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Camp 2019, One In 87.5 Million

I was writing very quickly.

It’s time I introduced you to someone; his name is X’unei and he introduced himself on Saturday night to the assembled #ComicsCamp cohort in Tlingit.

He told us about himself, at some length, before generously repeating himself in English. He is a university professor, and has his hands in novels, poems, screenplays, filmmaking, music, visual arts, and oh yes — he is one of perhaps 80 people in the world that can speak Lingít Yoo X’Atángi. I am fond of quoting a cartoon cat that describes his expertise as being held by one dude or even none in a million, but in a world with 7 billion humans, X’unei is literally one in 87.5 million.

He has an English name, but he prefers X’unei, a name which is rooted in this language, this people, this place. Because of how time works in Tlingit (both language and worldview), he is not only X’unei, but he is every X’unei that has lived before and every X’unei that will live in the future¹.

So X’unei has seen 400 or so indigenous languages at the time of European contact dwindle to maybe 300, and will see perhaps another 100 lost in the next 50 years. There’s two dozen languages native to Alaska, and most of them are dying; he’s looking to the speakers that remain — many of whom are in their 80s — and wondering if the 130 or so people who are studying this one language — which may be 15,000 years old, born in the southwest near the Navajo, spread north into Canada, and then along the rivers and glaciers until it made its way back to the coast — can keep it alive.

He has so much to tell us about this place that we’ve found ourselves, about those who came to claim the land and called the Tlingit inferior because they don’t write things down; about the elder who countered that she can tell a story that takes ten days and it will always be the exact way that she wants to tell it.

So as not to make a terrible botch of things — I took a lot of notes, but I’m certain I missed more than I caught and I may very well have gotten details wrong here — I am going to spare you a lot of what X’unei taught us, and point you to Lingít Yoo X’Atángi, his online language resource.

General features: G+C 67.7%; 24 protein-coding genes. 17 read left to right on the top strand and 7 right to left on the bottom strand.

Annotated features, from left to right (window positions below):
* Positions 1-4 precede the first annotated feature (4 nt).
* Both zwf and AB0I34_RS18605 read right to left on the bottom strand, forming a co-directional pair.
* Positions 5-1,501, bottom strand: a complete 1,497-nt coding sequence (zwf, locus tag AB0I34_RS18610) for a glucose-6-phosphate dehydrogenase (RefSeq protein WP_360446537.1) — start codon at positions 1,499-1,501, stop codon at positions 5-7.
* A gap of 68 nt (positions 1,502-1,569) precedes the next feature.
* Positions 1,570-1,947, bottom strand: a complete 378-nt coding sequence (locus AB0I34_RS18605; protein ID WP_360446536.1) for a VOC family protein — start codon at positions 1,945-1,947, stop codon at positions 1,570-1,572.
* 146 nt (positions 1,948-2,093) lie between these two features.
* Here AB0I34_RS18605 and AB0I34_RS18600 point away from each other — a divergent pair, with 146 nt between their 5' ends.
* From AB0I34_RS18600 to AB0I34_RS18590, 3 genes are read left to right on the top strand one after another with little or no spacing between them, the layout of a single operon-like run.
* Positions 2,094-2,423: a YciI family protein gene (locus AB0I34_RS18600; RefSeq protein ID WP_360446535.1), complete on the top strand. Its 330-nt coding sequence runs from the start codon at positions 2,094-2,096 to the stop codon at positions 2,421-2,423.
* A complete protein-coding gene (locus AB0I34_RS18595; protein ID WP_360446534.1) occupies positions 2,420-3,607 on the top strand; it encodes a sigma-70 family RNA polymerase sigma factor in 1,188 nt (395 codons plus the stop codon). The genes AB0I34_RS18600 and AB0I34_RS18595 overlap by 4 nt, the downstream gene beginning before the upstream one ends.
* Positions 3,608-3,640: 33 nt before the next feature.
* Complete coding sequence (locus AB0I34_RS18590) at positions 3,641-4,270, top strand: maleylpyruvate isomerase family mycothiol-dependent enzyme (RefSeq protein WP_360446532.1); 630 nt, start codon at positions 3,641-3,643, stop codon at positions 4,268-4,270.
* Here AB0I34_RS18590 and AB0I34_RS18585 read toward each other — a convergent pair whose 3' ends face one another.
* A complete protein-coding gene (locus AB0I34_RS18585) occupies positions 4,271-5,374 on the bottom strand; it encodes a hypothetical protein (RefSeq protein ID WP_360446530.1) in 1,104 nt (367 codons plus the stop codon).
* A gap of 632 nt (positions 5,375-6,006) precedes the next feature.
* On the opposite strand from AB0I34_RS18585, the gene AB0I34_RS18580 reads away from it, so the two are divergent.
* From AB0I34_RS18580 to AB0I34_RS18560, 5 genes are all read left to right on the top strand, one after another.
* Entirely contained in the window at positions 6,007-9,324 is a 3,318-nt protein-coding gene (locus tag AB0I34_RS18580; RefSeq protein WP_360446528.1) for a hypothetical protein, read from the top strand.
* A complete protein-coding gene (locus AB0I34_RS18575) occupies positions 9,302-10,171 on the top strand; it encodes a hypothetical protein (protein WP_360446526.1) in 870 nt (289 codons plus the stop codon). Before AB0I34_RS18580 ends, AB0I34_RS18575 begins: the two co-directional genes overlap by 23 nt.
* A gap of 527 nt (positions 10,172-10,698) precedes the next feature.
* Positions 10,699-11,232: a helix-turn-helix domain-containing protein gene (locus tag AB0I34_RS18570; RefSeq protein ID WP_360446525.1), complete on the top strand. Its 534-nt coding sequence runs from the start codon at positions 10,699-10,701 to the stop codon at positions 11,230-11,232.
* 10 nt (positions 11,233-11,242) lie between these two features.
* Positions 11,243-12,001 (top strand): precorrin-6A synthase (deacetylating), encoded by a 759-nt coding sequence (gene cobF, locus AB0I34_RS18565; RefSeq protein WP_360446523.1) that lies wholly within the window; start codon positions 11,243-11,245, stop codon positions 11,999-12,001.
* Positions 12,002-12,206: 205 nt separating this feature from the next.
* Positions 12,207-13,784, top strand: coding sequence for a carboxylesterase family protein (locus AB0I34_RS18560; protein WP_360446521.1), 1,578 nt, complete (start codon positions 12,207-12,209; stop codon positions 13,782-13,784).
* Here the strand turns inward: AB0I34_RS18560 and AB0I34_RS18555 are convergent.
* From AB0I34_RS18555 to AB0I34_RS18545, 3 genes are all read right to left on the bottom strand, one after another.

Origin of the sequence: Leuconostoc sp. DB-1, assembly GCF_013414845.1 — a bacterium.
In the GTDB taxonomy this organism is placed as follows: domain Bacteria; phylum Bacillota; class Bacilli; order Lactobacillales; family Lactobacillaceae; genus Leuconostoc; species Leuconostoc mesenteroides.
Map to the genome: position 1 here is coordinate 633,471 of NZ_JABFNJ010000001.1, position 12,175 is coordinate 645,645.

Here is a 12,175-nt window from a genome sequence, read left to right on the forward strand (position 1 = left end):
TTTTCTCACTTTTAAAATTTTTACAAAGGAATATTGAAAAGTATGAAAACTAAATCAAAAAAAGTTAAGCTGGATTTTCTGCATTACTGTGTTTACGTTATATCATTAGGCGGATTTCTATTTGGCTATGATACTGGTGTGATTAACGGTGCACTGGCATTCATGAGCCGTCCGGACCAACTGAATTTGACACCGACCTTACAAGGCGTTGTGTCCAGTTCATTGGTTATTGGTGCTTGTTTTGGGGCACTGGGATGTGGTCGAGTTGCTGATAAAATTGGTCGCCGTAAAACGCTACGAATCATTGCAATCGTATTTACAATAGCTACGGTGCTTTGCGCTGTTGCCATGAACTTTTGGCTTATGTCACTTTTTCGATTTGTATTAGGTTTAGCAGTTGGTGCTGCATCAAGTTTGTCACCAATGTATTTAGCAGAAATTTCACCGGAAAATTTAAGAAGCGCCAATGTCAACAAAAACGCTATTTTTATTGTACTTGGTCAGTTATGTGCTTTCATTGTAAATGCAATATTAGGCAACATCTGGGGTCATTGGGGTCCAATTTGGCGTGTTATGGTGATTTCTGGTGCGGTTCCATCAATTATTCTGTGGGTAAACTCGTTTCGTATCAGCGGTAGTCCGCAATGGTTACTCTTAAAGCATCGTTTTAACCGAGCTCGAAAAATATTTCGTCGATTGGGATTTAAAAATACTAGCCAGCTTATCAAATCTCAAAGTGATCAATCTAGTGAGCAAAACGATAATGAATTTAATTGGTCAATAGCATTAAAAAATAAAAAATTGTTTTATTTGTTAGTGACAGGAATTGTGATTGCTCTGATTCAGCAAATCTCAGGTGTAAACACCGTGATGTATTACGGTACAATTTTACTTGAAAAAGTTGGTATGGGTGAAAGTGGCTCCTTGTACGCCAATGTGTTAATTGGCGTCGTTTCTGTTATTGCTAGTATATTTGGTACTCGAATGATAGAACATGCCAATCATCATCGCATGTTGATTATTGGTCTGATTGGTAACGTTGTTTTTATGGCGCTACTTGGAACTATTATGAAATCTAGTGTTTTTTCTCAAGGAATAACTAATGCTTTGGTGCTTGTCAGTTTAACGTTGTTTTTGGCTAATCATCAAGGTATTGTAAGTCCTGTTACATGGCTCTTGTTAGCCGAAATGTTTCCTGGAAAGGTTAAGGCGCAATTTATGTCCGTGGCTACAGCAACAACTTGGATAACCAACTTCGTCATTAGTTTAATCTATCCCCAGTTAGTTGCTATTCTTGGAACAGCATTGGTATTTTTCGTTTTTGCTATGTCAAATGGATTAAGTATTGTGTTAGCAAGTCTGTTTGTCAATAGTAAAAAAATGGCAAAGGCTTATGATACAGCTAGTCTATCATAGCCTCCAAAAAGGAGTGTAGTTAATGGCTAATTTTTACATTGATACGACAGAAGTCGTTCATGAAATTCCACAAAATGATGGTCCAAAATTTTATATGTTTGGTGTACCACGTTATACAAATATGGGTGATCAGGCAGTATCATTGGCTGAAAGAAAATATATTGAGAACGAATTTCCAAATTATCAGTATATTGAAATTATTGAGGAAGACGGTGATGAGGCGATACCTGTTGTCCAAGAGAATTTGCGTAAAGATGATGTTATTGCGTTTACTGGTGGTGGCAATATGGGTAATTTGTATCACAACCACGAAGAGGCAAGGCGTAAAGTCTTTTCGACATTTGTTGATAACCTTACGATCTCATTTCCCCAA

You can hear the sounds of the language, there and on his YouTube channel, and you can learn about the 61 sounds you need to make in order to speak (26 of which are not in English), and the four vowels that each come with four variations (long vs short, high vs low). You can try to break yourself of the habit of up-talking to indicate uncertainty or a question, and try to get used to the fact that virtually all of the sounds are made behind the teeth² and a bunch of them require you to take your lungs out of the equation.

All of that? That’s the easy bit. Thinking in Tlingit is very different from thinking in English.

There’s a lot of metaphor³, and verbs classify based around whether or not they have happened yet. There’s a suffix that indicates a thing that performs an action (a ladder, a saw), a way to turn a verb into a noun. There are siblings that may be your kin, or any Tlingit of the same generation. The metaphors are more than a linguistic construct, they’re a way of thinking of the world, a way of looking at how things are and then describing your place within it4.

And the stories, always the stories. The story of how the Tlingit people came to their lands by passing under a glacier, about not speaking the word for the brown bear because they’ll come, about announcing your intentions at the edge of the forest before you enter to hunt or forage in the house of your grandparents. About the place names that are lost, about the true owners of this land who will take you away if you whistle at night unless you carry tobacco and copper with you, about the Salmon People who will teach you the value of the food you might disrespect. About how they know all these things happened, really happened. About how they tell the stories so they don’t forget.

And if you start to wonder if maybe there’s a few too many stories, then X’unei will tell you about the time he saw a youngster ask an elder How come every time I ask you a question you tell me a story? and was answered with Let me tell you a story about that….

We dipped out toes into a vast ocean, one that serves as a means to connect a people across past and future (and if X’unei is every X’unei ever or to be, then we who come to Tlingit lands are the same people who stole them, and hopefully the same people who will act to decolonize them). It was a gift freely given, and one that I will do my best to treat with the respect it deserves.

No other pictures today; if you can make out my scribbles in the photo up top, good on you.

¹ He told of meeting an elder who expressed that his own uncle had been named X’unei; afterwards, the elder referred to him as Uncle.

² What’s the hardest job in the world? Tlingit lip reader.

³ For example, there aren’t colors, per se, but there are comparisons to common things. One particular blue is the blue of a Stellar’s jay.

4 I think this relates to how X’unei said you might not name your kids for a week or so, because you have to see who they are. I’m guessing the ubiquitous Have you decided on names yet? ritual that parents-to-be go through around the seventh month are utterly alien to the Tlingit mindset.

I remember how amazed I was when I first read about these languages, and how they spread from what is now the Navajo area up north into Alaska rather than the other way around.

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